WARNING: BUYING and USING an FM transmitter is illegal in several countries. Make sure that it is legal to use in your country before you place an order.
Transmission Range: 100m-300m
This is one of the most powerful and reliable do-it-yourself(DIY) FM transmitters. It can easily transmit audio signals up to 200 meters because it has 3 transistors and 3 inductors. It is a do-it-yourself (DIY) kit. Basic soldering skills should help you to build this transmitter easily and it works perfectly on the first attempt. We are also selling a similar transmitter kit. The other transmitter has a volume controller and can take up to 9V which helps in transmitting signals up to 500 meters.
- Transmission range: 100m-300m (depending upon antenna length, test environment, power supply, and FM receiver )
- Audio and voice transmission: Transmit both audio or voice. The audio signal can reach 100m-300m depending upon the antenna of the receiver and used environment. For example, if you transmit from a higher building keeping the antenna by your window, the signals easily reach up to 300m. It is highly recommended that you test the transmitter in the open ground/space where there are no buildings or any other obstacles.
- First test: You can test the transmitter immediately after you assemble it. You can use any general FM radio
- Frequency range: 88Mhz-108Mhz.
- You can adjust the frequency.
- Antenna: if you use 20cm wire as an antenna, it can transmit up to 100m. With 40cm, it can transmit up to 200meters and with a 60cm long antenna, you can transmit up to 300 meters.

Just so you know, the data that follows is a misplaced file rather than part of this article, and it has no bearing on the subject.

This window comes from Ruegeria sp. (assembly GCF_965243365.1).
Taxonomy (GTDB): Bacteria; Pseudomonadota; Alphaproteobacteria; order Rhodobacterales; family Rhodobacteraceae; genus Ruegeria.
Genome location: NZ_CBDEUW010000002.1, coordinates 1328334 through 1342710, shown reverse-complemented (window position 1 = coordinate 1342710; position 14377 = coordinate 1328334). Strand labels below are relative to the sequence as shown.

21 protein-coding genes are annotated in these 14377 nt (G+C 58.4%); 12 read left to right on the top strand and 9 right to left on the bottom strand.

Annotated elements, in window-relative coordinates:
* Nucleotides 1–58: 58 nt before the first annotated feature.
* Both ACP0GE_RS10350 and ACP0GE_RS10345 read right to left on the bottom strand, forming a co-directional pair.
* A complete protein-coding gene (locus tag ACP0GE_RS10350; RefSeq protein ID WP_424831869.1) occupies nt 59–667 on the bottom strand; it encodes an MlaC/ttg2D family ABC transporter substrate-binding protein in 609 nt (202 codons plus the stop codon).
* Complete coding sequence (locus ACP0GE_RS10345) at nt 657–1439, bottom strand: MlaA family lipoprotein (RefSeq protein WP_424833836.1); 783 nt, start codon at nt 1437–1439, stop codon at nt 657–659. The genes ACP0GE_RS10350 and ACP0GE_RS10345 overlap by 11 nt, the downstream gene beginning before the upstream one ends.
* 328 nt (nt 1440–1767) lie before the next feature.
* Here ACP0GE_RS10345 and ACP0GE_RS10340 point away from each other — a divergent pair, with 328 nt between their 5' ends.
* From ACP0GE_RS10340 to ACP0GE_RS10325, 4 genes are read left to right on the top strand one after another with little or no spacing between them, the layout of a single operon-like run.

- Operating voltage: 3V-6V. We have tested using a 6V battery.
- Operating Current:3.3-29mA
- Audio Response:20Hz-15KHz
- Radio Frequency Power:-2dBM~15dBm
- Radio Frequency Output Impedance:50 ohm
- Board Size:50*30mm
- The Second Harmonic:>=-40dB
- Receiver Devices: General FM radio/cellphone which has FM radio function/Car FM radio(Recommended for testing)
Components included: Assembly document
- 1 x Screw Terminal
- 1 x 5P Audio Socket
- 1 x Electret microphone
- C15- 1 x 100uF electrolytic capacitor
- Q1- 1 x S9014 (be careful, don’t replace S9014 with S9018)
- Q2, Q3- 2 x S9018 (be careful, don’t replace S9018 with S9014)
- 1 x 3mm LED
- R1, R2, R7, R10, R11- 5 x 10K Ohm resistor (Brown-Black-Orange)
- R5, R6- 2 x 47K Ohm resistor (Yello-Violet-Orange)
- R3- 1 x 100 Ohm resistor (Brown-Black-Brown)
- R4- 1 x 100K Ohm resistor (Brown-Black-Yellow)
- R9- 1 x 470 Ohm resistor (Yellow-Violet-Brown)
- R8- 1 x 22K Ohm resistor (Red-Red-Orange)
- 3 x 0.1uF (Code: 104)
- 3 x 30pF capacitor (Code: 30)
- 1 x 15pF capacitor (Code: 15)
- 3 x 100pF (Code: 101)
- 1 x 68pF (Code: 68)
- 1 x Ferrite core inductor (This is adjustable, use a small screw driver to adjust the frequency)
- L1- 1 x 8T
- L2- 1 x 8T
- L3- 1 x 5T
- 1 x PCB
What do you need to arrange yourself?
- Stereo audio cable- to connect from an audio source to the transmitter.
- 9V battery connector or any other kind of battery holder to power up the transmitter
- Antenna- You can use any 1-2mm thick and 20-40cm wire for antenna
- 3V-6V battery
- Any FM radio with telescopic antenna.
Didn’t work? This is how you troubleshoot.
- Check the transistors: There is a high chance that you soldered the transistors in the wrong spots. There are three transistors and all look the same. Make sure that you soldered S9014 and S9018 in their right spots.
- Look at the back of the PCB, make sure there is no short.
- The electret microphone polarity could be wrong.
- The battery connector could be connected incorrectly.
- Resistors soldered incorrectly.
- Check the polarity of 3mm LED.
If the transmitter is working, you would hear feedback on your FM radio.